LONDON (Reuters) - Schroders posted a 15 percent fall in full-year pretax profit after restructuring costs and a fall in assets under management and fee income, sending shares in the British asset manager lower on Thursday.
Pretax profit for the year ended December 31 fell to 649.9 million pounds from 760.2 million, said Schroders, which traces its roots back more than 200 years and is still majority owned by the Schroder family.
Assets under management fell 6 percent to 421.4 billion pounds hit by weaker markets and net outflows of 9.5 billion pounds. It said the bulk of the outflows had come from one client in Japan and were low margin.
Despite the net outflows, Schroders managed to increase assets under management in its Private Assets and Alternatives business, helping net income rise 3 percent to 2.1 billion pounds.
“With fees typically linked directly to the value of assets managed, it’s pretty hard for a fund management business to do anything other than position themselves for the long run and manage the impact of market movements as best they can,” said Steve Clayton, manager of the HL Select UK Growth Shares fund.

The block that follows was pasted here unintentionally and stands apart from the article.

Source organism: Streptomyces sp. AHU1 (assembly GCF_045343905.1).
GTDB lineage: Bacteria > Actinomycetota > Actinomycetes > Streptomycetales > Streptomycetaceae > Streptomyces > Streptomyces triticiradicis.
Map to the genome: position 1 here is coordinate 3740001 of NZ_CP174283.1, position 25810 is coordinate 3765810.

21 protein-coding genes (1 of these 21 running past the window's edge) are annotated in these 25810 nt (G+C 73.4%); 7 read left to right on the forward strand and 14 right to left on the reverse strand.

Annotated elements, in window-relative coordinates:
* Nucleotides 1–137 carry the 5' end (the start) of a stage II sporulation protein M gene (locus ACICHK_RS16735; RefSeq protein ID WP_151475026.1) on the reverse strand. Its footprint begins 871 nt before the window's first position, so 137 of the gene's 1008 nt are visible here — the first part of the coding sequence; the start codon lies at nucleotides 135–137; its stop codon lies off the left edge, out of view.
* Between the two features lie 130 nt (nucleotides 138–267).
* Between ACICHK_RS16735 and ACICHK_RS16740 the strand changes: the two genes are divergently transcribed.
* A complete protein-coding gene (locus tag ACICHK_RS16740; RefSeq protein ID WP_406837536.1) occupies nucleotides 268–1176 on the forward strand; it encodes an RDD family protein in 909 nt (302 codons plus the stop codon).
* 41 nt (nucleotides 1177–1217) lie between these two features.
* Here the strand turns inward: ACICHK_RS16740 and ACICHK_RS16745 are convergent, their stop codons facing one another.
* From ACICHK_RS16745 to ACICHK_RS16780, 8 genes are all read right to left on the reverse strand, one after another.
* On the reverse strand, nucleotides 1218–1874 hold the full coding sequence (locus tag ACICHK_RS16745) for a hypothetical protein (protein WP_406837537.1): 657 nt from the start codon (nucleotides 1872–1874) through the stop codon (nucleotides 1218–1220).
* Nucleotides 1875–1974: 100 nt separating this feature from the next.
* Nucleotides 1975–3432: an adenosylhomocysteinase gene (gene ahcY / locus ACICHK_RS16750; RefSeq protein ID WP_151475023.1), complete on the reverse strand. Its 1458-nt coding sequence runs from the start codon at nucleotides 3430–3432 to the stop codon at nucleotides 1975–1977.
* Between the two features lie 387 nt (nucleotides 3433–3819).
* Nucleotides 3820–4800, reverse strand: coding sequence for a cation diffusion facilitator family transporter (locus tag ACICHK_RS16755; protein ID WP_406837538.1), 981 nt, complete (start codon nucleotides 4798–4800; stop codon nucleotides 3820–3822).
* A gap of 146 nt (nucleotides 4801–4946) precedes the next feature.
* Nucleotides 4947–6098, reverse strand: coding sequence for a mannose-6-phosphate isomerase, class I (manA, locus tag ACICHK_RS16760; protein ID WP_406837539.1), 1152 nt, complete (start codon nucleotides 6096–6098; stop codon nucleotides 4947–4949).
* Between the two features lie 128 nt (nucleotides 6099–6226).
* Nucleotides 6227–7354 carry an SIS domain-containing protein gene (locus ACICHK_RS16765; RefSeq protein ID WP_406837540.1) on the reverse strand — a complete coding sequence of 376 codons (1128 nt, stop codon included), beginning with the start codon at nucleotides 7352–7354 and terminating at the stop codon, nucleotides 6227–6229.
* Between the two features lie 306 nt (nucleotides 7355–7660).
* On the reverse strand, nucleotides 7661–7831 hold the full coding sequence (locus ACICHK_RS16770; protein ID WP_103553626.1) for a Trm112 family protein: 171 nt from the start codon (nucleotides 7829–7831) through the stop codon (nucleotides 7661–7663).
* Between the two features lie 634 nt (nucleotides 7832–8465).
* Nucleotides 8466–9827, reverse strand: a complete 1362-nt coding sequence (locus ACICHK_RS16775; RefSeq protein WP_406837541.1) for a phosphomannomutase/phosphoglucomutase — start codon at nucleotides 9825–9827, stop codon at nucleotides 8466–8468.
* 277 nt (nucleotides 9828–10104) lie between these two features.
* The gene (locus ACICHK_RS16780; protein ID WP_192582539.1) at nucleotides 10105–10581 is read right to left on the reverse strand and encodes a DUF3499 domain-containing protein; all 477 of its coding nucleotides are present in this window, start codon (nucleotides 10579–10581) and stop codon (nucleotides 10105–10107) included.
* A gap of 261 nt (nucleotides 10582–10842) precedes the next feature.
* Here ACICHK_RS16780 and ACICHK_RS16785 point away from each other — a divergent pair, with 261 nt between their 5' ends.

The company said it had taken a 56 million pound cost hit linked to restructuring as it looks to focus on growth areas, including China.
Peter Harrison, group chief executive, said he was pleased with the underlying strength of the business and “the resilience of our diversified business model”.
At 0857 GMT, shares in Schroders were down 2.8 percent, among the biggest fallers on Britain’s FTSE 100 index.
Looking ahead, Schroders said it expected to take in at least 85 billion pounds in new assets in the near future, the bulk of which would come from a previously announced strategic wealth management partnership with Lloyds Bank.
Phil Dobbin, analyst at Jefferies, called the shares a ‘buy’ in a note to clients, and said while the market may focus on the near-term outflows, Schroders’ broad range of products and scale meant it was well positioned for future growth.
Reporting by Simon Jessop; editing by Sinead Cruise and Jason Neely